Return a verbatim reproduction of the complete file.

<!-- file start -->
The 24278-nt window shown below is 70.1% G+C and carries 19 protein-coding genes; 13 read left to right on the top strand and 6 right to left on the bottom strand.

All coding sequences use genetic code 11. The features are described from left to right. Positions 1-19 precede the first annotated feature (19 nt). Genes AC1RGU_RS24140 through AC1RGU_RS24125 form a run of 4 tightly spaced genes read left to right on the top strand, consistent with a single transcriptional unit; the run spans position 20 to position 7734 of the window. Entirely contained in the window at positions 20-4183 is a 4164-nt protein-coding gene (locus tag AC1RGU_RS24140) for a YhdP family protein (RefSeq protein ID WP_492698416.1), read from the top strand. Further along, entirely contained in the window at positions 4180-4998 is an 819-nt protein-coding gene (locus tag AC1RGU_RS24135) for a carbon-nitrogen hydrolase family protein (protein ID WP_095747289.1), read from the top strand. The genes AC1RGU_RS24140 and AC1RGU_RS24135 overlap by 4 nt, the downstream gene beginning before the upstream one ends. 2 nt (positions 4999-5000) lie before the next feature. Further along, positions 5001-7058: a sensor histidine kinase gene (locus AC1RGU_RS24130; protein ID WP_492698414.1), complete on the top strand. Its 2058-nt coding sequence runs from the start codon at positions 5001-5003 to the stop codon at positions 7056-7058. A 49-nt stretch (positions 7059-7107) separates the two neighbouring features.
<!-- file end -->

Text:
The 24278-nt window shown below is 70.1% G+C and carries 19 protein-coding genes; 13 read left to right on the top strand and 6 right to left on the bottom strand.

All coding sequences use genetic code 11. The features are described from left to right. Positions 1-19 precede the first annotated feature (19 nt). Genes AC1RGU_RS24140 through AC1RGU_RS24125 form a run of 4 tightly spaced genes read left to right on the top strand, consistent with a single transcriptional unit; the run spans position 20 to position 7734 of the window. Entirely contained in the window at positions 20-4183 is a 4164-nt protein-coding gene (locus tag AC1RGU_RS24140) for a YhdP family protein (RefSeq protein ID WP_492698416.1), read from the top strand. Further along, entirely contained in the window at positions 4180-4998 is an 819-nt protein-coding gene (locus tag AC1RGU_RS24135) for a carbon-nitrogen hydrolase family protein (protein ID WP_095747289.1), read from the top strand. The genes AC1RGU_RS24140 and AC1RGU_RS24135 overlap by 4 nt, the downstream gene beginning before the upstream one ends. 2 nt (positions 4999-5000) lie before the next feature. Further along, positions 5001-7058: a sensor histidine kinase gene (locus AC1RGU_RS24130; protein ID WP_492698414.1), complete on the top strand. Its 2058-nt coding sequence runs from the start codon at positions 5001-5003 to the stop codon at positions 7056-7058. A 49-nt stretch (positions 7059-7107) separates the two neighbouring features.